Sunday, 18 January 2015

Post Number Eight: Elizabeth is Missing by Emma Healey

New year, new resolutions.  Well, I have shared my ambitions to read more this year, and whilst I hesitate to put a number on it, I would love to reach 40....The logistics of reading almost a book a week though have not escaped me.  I think January has started well; one book finished and another nearly done, but even that is not really enough to reach the "target".  The reason I hesitate to put a number on it, is because reading needs to be a pleasure.  My whole working life is target obsessed, turning education into a data crunching exercise that can remove some pleasure and meaning from it.  I do not want to remove pleasure and meaning from my books.  So, I have a goal, but I am likely not to reach it and I'm happy with that!  Still, I like to think of myself as an avid reader, so I'm confident that 24 is a good base.  Two a month, a sound rate.  That seems like I am giving myself time to indulge but also giving my time to other people too.

Product Details
cover picture
And so we begin. The new reading year has definitely started very well indeed.  I was attracted to this book, Elizabeth is Missing by the original idea; a novel with a dementia sufferer as the narrative voice. I must confess to being a bit of a fan of different narrative stances, and this one touches my heart.  It gives a voice to a silent minority.  Dementia is debilitating, but it does not remove humanity, and all humans need to be heard, to be listened to, to know love. And so it is with Maud Horsham, an elderly protagonist who is descending into dementia, but who still has a grasp of who she is; "Helen sighs again.  She's doing a lot of that lately.  She won't listen, won't take me seriously, imagines that I want to live in the past.  I know what she's thinking, that I've lost my marbles, that Elizabeth is perfectly well at home and I just don't remember having seen her recently, but it's not true.  I forget things - I know that- but I'm not mad. Not yet.  And I'm sick of being treated as if I am." (Penguin Books)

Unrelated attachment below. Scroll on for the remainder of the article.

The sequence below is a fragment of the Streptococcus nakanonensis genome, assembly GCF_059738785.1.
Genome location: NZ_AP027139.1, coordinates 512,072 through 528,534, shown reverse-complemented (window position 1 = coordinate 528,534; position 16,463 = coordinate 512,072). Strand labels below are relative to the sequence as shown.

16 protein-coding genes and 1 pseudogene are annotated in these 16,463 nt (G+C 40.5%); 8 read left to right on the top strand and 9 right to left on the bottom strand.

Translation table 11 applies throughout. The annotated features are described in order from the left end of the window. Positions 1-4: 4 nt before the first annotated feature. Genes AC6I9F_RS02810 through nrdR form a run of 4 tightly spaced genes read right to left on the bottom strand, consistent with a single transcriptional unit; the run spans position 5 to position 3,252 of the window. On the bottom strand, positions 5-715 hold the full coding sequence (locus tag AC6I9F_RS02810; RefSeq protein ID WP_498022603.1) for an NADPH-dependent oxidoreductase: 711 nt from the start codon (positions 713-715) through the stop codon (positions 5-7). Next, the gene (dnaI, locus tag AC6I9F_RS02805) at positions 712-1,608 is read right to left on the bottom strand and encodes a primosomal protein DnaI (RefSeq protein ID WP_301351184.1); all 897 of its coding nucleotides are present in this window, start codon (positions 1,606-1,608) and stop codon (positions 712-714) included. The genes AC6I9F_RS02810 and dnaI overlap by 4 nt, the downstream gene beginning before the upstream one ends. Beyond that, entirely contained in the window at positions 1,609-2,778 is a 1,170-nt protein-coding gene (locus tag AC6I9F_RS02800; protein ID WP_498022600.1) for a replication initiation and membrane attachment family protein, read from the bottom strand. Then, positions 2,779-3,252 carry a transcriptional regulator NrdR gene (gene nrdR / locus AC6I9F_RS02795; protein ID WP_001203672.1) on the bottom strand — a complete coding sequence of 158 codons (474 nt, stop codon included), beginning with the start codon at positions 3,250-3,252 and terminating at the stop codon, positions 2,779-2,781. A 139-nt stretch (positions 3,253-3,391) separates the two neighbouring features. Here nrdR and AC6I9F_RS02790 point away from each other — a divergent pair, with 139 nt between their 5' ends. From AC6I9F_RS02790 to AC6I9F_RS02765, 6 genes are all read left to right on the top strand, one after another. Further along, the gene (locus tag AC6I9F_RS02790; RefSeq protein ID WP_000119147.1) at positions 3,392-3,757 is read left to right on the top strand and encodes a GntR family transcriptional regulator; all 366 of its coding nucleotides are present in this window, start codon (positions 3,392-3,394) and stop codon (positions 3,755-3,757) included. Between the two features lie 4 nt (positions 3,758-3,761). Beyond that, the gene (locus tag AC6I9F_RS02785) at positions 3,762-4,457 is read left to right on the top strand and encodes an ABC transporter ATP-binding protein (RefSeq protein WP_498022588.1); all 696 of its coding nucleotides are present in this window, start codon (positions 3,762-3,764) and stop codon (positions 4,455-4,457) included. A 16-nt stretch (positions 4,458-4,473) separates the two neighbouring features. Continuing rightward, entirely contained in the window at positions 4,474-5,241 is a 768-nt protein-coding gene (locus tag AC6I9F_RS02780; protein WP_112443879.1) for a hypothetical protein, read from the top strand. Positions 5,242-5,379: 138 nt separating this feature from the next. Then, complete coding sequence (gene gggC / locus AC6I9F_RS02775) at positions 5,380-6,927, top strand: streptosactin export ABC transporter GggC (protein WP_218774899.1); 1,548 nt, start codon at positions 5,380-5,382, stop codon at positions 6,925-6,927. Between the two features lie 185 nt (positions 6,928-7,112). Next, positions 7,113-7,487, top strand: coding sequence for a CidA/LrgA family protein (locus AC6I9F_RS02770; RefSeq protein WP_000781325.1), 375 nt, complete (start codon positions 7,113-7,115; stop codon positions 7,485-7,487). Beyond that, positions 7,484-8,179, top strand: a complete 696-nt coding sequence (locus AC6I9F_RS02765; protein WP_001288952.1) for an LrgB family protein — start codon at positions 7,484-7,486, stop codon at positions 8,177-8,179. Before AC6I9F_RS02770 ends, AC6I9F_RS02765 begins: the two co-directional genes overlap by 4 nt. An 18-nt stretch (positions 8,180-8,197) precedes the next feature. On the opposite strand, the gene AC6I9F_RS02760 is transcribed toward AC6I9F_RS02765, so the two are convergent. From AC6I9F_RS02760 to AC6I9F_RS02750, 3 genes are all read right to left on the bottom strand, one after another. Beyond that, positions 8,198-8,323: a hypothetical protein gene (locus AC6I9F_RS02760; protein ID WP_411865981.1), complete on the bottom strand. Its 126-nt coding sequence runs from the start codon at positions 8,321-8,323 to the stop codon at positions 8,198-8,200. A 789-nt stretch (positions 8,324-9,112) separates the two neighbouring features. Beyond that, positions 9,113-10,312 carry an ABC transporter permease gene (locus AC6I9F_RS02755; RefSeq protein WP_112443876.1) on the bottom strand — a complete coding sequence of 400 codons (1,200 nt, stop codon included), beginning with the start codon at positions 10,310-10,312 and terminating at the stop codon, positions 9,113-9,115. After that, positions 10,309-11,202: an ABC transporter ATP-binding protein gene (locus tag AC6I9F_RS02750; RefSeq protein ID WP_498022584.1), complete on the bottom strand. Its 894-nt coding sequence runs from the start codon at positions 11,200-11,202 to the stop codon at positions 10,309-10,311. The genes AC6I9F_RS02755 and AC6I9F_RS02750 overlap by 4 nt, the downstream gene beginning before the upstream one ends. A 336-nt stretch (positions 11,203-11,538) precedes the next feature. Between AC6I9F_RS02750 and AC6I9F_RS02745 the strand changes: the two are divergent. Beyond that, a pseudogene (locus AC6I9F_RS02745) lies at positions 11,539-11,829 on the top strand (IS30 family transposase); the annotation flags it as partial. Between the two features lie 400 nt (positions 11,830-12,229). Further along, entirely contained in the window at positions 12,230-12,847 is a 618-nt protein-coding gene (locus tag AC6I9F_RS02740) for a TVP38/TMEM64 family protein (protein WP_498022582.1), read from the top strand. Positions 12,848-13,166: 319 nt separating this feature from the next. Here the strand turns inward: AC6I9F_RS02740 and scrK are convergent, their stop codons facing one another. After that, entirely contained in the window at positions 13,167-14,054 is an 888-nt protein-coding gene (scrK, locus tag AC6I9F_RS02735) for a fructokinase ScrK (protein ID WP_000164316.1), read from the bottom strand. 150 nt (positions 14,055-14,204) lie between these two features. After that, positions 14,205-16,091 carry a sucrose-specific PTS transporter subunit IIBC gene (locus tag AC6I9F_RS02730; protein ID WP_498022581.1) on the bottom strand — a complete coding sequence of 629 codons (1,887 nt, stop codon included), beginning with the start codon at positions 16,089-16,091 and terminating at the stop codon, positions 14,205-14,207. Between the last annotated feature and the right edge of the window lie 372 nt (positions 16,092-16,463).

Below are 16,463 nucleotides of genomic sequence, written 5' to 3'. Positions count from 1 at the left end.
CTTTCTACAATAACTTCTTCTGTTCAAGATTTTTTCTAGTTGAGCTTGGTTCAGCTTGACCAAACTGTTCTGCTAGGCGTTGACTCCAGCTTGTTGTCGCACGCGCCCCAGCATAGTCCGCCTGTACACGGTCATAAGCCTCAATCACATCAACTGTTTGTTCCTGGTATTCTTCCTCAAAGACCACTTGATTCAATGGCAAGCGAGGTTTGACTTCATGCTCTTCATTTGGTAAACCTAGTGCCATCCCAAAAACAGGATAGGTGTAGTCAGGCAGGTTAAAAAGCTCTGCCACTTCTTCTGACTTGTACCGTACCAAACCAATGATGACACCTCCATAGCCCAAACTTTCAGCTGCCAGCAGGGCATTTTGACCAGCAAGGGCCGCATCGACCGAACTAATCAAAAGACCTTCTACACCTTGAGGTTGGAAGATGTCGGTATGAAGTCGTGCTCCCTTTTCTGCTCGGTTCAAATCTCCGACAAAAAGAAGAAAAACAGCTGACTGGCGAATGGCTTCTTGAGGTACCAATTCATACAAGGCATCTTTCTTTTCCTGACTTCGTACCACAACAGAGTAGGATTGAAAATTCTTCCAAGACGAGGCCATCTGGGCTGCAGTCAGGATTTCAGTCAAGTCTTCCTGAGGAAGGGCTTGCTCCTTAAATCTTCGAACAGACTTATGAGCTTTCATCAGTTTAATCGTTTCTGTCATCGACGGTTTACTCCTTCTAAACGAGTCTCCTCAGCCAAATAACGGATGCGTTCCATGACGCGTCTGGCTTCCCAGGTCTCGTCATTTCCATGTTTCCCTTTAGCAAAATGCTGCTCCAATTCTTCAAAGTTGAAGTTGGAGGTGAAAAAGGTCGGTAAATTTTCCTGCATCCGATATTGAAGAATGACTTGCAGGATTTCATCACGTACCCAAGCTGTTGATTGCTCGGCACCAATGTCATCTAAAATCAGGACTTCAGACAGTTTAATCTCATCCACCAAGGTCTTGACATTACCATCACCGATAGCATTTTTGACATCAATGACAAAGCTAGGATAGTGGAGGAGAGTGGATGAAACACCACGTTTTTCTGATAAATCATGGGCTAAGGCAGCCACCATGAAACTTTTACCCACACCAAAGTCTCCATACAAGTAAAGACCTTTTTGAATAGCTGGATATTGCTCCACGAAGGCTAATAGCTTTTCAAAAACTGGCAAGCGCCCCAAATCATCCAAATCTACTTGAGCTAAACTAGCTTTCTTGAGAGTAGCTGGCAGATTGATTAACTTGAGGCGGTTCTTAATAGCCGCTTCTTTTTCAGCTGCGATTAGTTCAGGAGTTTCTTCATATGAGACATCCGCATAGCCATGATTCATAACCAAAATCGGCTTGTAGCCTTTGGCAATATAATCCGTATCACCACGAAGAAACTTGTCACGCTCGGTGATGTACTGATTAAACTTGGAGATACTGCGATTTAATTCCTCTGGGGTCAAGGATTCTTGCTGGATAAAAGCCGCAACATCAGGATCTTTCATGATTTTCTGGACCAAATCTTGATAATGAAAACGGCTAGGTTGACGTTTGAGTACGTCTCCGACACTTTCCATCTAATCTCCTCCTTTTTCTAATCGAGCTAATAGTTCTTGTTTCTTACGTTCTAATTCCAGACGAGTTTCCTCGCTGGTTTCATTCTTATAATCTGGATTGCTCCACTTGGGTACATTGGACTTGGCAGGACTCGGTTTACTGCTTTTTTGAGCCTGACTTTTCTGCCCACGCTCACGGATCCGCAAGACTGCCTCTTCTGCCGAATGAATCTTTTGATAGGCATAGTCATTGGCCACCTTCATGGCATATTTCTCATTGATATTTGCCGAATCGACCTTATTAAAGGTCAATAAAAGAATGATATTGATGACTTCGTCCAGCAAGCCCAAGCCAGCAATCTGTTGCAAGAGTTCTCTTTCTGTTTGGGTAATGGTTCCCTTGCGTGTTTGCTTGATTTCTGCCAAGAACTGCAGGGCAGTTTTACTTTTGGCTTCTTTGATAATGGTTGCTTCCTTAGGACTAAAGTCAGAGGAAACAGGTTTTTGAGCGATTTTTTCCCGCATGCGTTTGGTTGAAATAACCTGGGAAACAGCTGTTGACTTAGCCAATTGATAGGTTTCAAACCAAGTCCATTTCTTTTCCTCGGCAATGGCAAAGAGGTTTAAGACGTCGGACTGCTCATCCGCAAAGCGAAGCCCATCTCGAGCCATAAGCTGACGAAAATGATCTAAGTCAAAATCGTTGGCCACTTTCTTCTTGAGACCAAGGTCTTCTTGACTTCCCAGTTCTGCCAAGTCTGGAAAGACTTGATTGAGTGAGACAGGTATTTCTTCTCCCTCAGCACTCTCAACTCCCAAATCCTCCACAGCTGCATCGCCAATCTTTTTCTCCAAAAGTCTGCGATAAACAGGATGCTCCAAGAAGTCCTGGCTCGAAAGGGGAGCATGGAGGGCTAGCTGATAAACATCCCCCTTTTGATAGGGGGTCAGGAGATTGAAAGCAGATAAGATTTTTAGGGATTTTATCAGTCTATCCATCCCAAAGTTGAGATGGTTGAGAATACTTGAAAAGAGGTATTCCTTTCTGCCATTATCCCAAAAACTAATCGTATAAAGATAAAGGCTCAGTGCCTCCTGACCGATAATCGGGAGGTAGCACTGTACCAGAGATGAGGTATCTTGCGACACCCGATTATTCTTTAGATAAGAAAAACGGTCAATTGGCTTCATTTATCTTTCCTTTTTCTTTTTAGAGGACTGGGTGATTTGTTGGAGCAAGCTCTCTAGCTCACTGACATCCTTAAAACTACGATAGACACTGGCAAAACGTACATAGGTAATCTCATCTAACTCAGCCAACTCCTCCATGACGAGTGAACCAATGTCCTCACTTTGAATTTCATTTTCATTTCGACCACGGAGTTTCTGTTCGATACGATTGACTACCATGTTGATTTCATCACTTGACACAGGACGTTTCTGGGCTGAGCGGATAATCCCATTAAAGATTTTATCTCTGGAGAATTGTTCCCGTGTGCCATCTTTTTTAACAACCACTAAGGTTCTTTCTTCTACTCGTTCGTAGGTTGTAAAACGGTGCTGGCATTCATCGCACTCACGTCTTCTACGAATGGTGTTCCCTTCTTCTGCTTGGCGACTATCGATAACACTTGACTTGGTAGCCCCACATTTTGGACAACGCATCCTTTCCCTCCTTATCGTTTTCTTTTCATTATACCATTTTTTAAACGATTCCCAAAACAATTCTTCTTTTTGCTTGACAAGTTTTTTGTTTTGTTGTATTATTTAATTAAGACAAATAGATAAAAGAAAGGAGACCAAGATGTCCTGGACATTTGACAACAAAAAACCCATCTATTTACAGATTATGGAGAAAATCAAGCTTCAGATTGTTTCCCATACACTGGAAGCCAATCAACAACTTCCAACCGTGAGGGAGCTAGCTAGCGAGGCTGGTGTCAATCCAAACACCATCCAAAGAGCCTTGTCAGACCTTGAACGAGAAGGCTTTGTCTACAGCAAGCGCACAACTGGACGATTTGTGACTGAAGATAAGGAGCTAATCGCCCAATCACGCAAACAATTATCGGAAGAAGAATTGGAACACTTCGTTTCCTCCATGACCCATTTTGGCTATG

This stage of dementia is a hard one; many times during the book, I found myself urging Maud's daughter Helen, just to tell Maud, (and the reader!) exactly what had happened to Elizabeth.  I wanted to ease Maud's distress. But dementia sufferers forget what they have been told, and the flawed narration cannot bring you the world unless through their own imperfections.  Emma Healey communicates this with sensitivity and humour. The climax of that story strand is near the resolution of the book, and is handled beautifully.

The second strand is an equally compelling story about Maud's childhood, but the narrative voice remains the same.  Recollection of the past however is more cogent, again mirroring the uncanny ability of a dementia sufferer to be able to be lucid and reliable about their past.

My very good friend has Alzheimers.  My Granny and my Great Granny also had it. This book gives Maud humanity; through her confusion, her personality shines through.  It is her Granddaughter who perhaps reaches her the most successfully, loving her, coaxing her and gently teasing her where appropriate. I saw my friend in Maud and the dedication at the beginning of the book "To my Grandmothers" is suggestive of personal experience, and is, at the very least, indicative of the beautiful empathy for the elderly that is communicated so ably throughout this novel.
emma healey
 Photograph: Katherine Anne Rose for the Guardian

Emma Healey is a deserving winner of the Costa debut novelist award, announced earlier this month.
I will allow myself a slight smugness that I picked the winner from this category as my reading choice before the announcement!

Make time in 2015 for this novel, and watch out for great things from this novelist.

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